Keeping your baby healthy after the NICU

Neonatologist Philippe Friedlich, MD, shares advice for parents on the best ways to help keep your newborn baby healthy after leaving the NICU and going home
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Keeping your baby healthy after the NICU

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Your doctor will talk to you about some specific issues of bringing your baby home. One of them is the vulnerability of your baby. For example, during the winter months when there are flu or respiratory viruses that your baby may be exposed to, it's very important to be sure that your baby is immunized against some of those viruses and also to make sure that your baby is not exposed to anyone with sick symptoms. So if anybody in the family has a runny nose or a cold, it is better not to expose your baby to such contact. In all other aspects, whether your baby is premature or term, the care will be fairly much the same - ensuring that your baby has a safe place to sleep; that your baby is placed on its back during sleep, or on its side; and to continue the medications, if your baby has received medications at the time of discharge, at a regular time day and night. Other than that, your baby will continue to feed and grow and will have a full life, whether premature or term. And your role is to be as nurturing as possible, to forget the intensiveness of the care in the hospital. You're now at home. Will be in a more quiet, suitable environment for optimizing his growth.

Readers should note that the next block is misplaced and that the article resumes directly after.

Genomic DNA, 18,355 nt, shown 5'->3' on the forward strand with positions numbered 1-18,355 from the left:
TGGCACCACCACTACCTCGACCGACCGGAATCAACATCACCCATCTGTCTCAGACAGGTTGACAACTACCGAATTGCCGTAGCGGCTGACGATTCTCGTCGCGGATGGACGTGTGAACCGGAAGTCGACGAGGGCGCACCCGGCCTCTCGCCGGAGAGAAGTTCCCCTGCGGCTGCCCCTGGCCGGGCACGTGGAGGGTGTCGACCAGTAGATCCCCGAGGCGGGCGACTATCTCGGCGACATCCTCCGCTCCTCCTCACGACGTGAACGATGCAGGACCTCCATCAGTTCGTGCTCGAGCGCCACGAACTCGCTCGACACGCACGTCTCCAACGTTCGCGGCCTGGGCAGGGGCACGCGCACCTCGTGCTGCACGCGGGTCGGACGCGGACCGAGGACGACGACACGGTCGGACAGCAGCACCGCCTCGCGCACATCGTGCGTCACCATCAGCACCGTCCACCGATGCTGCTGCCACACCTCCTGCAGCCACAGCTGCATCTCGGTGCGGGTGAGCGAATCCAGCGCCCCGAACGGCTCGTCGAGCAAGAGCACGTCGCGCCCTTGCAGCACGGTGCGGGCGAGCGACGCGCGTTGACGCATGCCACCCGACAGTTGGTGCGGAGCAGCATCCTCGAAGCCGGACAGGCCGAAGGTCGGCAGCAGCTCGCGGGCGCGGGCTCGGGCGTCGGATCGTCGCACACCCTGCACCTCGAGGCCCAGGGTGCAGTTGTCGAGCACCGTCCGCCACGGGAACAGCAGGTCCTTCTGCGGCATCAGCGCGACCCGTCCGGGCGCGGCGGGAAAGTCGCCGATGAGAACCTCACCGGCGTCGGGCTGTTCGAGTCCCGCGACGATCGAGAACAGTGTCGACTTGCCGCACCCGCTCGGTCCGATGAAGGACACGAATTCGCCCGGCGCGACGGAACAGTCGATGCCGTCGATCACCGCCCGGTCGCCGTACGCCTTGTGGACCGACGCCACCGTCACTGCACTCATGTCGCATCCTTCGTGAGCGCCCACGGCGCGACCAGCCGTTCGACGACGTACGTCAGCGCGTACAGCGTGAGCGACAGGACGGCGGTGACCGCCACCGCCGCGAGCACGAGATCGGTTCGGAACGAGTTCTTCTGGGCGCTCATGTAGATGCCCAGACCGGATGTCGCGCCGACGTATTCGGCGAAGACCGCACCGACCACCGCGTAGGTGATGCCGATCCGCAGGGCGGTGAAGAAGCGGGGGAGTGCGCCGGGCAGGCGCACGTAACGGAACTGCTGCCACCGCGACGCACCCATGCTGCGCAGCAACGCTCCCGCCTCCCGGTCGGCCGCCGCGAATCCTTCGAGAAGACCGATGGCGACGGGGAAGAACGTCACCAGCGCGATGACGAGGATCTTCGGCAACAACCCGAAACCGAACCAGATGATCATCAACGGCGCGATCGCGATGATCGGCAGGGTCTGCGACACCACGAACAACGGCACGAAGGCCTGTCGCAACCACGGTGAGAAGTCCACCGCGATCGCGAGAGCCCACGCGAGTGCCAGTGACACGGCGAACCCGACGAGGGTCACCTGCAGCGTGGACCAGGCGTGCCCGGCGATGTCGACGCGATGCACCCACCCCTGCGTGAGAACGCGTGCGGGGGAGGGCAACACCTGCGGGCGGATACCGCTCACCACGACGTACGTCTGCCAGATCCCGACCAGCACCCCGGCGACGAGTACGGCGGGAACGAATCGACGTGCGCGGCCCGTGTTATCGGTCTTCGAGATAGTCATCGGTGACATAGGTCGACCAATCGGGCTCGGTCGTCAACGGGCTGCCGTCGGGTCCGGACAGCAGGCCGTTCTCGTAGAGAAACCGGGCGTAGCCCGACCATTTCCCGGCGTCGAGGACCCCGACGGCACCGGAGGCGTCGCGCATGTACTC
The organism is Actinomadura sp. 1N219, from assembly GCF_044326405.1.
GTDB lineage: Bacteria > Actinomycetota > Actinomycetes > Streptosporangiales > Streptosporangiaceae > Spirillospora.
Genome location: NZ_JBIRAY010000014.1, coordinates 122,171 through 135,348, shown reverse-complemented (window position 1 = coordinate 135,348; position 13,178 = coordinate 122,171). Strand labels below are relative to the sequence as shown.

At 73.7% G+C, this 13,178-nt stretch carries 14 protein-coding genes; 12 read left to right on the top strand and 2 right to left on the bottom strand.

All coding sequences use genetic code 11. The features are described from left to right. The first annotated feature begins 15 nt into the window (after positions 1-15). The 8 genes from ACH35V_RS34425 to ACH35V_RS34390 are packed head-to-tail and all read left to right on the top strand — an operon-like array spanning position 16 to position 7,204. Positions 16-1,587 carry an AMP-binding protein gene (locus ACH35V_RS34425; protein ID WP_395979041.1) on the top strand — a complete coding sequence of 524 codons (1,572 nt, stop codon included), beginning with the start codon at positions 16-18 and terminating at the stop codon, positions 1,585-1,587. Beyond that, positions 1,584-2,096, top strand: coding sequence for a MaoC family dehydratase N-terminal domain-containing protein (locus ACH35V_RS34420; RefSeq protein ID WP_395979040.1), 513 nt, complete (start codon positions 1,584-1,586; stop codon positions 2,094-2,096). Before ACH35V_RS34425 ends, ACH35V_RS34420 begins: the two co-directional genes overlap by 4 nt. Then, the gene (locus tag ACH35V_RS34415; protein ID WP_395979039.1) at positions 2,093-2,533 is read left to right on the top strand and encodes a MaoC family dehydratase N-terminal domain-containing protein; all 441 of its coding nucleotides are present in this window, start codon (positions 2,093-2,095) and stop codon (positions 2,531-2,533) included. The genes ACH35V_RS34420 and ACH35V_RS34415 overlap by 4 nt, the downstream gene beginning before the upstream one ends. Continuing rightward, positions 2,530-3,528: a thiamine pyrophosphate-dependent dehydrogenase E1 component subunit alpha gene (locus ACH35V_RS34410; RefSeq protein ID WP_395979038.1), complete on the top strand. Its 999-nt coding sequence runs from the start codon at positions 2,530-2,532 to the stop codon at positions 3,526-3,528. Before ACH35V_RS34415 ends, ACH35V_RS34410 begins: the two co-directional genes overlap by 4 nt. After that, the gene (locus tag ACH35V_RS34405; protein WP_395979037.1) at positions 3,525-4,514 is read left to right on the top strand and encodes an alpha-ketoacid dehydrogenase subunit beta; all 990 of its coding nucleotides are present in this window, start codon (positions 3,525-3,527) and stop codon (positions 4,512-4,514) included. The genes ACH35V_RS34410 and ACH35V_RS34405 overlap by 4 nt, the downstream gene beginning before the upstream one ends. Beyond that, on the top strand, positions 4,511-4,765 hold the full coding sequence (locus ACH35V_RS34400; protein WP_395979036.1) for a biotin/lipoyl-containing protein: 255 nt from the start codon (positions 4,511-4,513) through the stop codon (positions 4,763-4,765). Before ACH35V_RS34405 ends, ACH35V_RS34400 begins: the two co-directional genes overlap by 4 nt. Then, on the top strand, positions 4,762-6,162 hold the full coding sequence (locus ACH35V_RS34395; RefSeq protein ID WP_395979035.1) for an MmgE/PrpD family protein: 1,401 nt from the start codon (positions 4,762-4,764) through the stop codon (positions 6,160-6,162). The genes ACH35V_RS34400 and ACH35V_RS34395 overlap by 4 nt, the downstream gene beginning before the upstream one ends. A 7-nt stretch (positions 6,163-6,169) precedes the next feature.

Neonatologist Philippe Friedlich, MD, shares advice for parents on the best ways to help keep your newborn baby healthy after leaving the NICU and going home

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Philippe Friedlich, MD

Neonatologist

Philippe Friedlich, MD, MS Epi, MBA is the Associate Director and Division Chief of the Center for Fetal and Neonatal Medicine at Children’s Hospital Los Angeles, as well as the Medical Director of the hospital’s Newborn & Infant Critical Care Unit (NICCU). Dr. Friedlich is a professor of Pediatrics and Surgery at the Keck School of Medicine of the University of Southern California.   

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